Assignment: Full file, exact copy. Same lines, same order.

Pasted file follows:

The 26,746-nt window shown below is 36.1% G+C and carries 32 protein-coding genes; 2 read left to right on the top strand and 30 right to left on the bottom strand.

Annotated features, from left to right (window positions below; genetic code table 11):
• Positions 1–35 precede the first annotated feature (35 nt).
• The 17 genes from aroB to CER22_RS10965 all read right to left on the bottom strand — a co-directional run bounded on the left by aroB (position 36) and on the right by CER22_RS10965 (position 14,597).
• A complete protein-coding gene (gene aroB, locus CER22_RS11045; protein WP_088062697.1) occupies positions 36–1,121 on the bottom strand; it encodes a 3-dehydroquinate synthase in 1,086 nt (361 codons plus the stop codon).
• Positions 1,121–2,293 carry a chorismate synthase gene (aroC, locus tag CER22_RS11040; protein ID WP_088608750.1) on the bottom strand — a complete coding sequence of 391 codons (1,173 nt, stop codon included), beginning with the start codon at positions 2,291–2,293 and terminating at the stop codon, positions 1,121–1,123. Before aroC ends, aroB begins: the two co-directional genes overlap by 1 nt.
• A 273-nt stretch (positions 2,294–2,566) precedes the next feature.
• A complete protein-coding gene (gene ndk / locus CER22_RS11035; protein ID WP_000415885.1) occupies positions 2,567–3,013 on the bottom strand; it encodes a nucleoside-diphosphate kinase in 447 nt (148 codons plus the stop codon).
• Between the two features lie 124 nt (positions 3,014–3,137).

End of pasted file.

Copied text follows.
The 26,746-nt window shown below is 36.1% G+C and carries 32 protein-coding genes; 2 read left to right on the top strand and 30 right to left on the bottom strand.

Annotated features, from left to right (window positions below; genetic code table 11):
• Positions 1–35 precede the first annotated feature (35 nt).
• The 17 genes from aroB to CER22_RS10965 all read right to left on the bottom strand — a co-directional run bounded on the left by aroB (position 36) and on the right by CER22_RS10965 (position 14,597).
• A complete protein-coding gene (gene aroB, locus CER22_RS11045; protein WP_088062697.1) occupies positions 36–1,121 on the bottom strand; it encodes a 3-dehydroquinate synthase in 1,086 nt (361 codons plus the stop codon).
• Positions 1,121–2,293 carry a chorismate synthase gene (aroC, locus tag CER22_RS11040; protein ID WP_088608750.1) on the bottom strand — a complete coding sequence of 391 codons (1,173 nt, stop codon included), beginning with the start codon at positions 2,291–2,293 and terminating at the stop codon, positions 1,121–1,123. Before aroC ends, aroB begins: the two co-directional genes overlap by 1 nt.
• A 273-nt stretch (positions 2,294–2,566) precedes the next feature.
• A complete protein-coding gene (gene ndk / locus CER22_RS11035; protein ID WP_000415885.1) occupies positions 2,567–3,013 on the bottom strand; it encodes a nucleoside-diphosphate kinase in 447 nt (148 codons plus the stop codon).
• Between the two features lie 124 nt (positions 3,014–3,137).